More evidence is coming in that the Omicron variant of COVID-19 has very different properties than Delta and other variants, and that polices and practices deemed appropriate for earlier versions might not be so for Omicron. The latest revelation comes from Dr. Linsey Marr, a Virginia Tech engineering professor, who works in the once-obscure academic specialty of bioaerosols. She became famous during the COVID-19 epidemic after playing a role in determining that the virus did not spread by fomites (particles left on surfaces) but through aerosols in the air.
WTVR in Roanoke sums up her latest conclusions about the efficacy of wearing masks to prevent the spread of Omicron: “She said cloth masks are only about 50% effective in protecting against infected particles — good enough for earlier forms of COVID-19, but not against the more transmissible Omicron variant.”
Only 50%? Cloth masks don’t offer a 100% guarantee of protecting us from the virus? That’s the glass-half-empty version of the data. The glass-half-full version is this: hey, cloth masks are 50% effective in protecting against infected particles!! Which is a lot better than zero.
This information resonates with me because, although I have dutifully worn masks in public spaces, I was unsure about their efficacy and feared that I was engaging in COVID theater.
I’ve never seen the benefits of mask wearing expressed the way Marr does, and I think the data should be disseminated widely — along with any caveats she and her collaborators might have. This data needs to be incorporated into the thinking of businesses, local governments, schools, universities and most of all of individual Virginians.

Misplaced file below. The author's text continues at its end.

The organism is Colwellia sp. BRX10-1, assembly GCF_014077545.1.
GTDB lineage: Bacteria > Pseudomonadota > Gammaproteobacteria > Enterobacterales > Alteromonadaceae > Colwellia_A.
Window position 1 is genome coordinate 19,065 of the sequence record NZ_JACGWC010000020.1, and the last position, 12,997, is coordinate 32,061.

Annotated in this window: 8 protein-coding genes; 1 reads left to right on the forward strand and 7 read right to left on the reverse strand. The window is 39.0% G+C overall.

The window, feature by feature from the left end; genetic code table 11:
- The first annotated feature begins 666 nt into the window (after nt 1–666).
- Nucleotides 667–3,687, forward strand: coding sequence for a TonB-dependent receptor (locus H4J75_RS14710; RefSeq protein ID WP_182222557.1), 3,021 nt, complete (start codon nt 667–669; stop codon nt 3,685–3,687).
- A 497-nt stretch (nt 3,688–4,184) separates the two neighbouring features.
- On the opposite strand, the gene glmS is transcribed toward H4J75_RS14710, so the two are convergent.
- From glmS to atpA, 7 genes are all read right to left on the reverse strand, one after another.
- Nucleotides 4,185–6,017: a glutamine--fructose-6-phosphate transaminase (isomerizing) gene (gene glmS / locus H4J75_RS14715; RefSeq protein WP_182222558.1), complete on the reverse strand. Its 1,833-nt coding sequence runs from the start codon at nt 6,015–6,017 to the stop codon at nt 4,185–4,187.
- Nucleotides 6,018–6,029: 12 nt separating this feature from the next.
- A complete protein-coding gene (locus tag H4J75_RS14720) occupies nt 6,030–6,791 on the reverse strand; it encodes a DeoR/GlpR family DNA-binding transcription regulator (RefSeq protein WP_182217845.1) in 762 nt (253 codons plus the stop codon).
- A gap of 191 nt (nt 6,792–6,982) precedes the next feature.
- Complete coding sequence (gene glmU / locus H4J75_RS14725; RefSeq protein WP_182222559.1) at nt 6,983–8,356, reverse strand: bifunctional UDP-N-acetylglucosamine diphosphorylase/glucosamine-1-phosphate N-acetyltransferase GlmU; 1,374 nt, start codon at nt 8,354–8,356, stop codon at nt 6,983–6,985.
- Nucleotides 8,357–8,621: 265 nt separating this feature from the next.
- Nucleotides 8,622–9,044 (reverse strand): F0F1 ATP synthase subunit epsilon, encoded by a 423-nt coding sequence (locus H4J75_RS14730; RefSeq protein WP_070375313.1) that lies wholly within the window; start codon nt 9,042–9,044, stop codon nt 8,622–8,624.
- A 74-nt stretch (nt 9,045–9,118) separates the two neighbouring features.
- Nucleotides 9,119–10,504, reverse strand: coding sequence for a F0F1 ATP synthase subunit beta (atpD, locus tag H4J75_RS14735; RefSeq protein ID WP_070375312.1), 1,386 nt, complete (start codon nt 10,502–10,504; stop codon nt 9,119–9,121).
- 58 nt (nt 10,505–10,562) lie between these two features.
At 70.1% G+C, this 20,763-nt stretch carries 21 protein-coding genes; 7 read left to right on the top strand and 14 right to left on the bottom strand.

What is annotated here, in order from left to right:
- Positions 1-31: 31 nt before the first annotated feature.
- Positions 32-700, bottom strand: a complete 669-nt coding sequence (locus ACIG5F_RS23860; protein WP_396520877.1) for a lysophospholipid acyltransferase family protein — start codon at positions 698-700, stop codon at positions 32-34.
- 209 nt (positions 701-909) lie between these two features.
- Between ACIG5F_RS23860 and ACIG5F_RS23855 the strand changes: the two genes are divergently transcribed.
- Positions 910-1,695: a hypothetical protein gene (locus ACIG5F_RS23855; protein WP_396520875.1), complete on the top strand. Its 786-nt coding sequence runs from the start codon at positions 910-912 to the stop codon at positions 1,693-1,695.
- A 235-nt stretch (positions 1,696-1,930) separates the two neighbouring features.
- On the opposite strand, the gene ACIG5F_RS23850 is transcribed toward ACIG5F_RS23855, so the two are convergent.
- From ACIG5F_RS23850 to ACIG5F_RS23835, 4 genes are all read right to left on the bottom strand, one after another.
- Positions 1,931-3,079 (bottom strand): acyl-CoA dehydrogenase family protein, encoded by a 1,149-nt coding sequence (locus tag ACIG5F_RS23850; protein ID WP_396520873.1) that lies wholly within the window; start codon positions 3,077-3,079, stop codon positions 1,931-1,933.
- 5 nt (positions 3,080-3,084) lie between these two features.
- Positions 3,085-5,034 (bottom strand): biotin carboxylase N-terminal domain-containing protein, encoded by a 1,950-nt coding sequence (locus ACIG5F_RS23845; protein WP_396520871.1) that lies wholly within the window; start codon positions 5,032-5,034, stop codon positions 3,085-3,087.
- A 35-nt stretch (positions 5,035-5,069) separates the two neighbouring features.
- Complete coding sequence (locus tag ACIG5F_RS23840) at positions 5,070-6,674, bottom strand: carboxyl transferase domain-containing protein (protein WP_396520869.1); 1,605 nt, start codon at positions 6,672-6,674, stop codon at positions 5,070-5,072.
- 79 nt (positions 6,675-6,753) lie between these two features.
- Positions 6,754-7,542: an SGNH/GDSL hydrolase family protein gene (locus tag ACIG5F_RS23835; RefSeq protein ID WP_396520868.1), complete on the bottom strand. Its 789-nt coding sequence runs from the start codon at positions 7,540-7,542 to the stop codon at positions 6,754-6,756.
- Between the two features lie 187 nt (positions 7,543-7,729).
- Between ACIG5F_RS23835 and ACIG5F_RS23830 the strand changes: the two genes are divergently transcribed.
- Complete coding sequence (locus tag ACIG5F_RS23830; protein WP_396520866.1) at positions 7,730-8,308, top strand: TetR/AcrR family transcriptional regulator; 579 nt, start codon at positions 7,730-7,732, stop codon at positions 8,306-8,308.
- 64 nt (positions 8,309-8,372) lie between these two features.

The WTVR article is unfortunately sparse on details, and I cannot find a Virginia Tech press release summarizing her research. But you can consult Marr’s academic profile page, which lists selected publications, here, as well as the “Applied Interdisciplinary Research in Air” page here.
Marr’s web page links to an article in The Journal of Hospital Infection, dated April 2021, that addresses six myths about the transmission of COVID-19 and masks. (I have appended a lengthy extract at the end of this post.)
A key takeaway for me is this: while it is true that individual viruses can easily pass through the fibers in a cloth mask, viruses come in clumps, or “particles,” that contain other materials found in saliva and mucus. Collectively, these clumps are more likely to be blocked. Furthermore, there is a physics phenomenon known as Brownian Motion (random motion of particles suspended in a gas) that increases the odds of bouncing into a cloth fiber.
Bacon’s bottom line: I’ve justified to myself the wearing of flimsy cloth masks in public spaces on the grounds that the masks will limit the amount of virus I cough, hack, wheeze, sneeze or otherwise expel into the air around me, thus limiting the exposure of others. I never expected any personal protection. If I can reduce the odds of exposure by 50%, I’m all on board!
Extract from “Dismantling myths on the airborne transmission of severe acute respiratory syndrome coronavirus-2 (SARS-CoV-2)”
Myth 5a. ‘If it is airborne, surgical masks (or cloth face coverings) will not work’
This statement is false because it is essentially presented as an oversimplified binary scenario [i.e. masks work (completely) or do not work (at all) against viruses in respiratory particles].
Several laboratory studies have already shown that surgical and home-made masks are somewhat (but incompletely) effective in limiting exhaled particles and in protecting wearers from inhaling particles from others. Surgical masks can contain, and therefore reduce, the dissemination of viruses shed by an infected wearer by up to 3–4-fold (i.e. approximately 67–75%), and even 100% in the case of seasonal coronaviruses.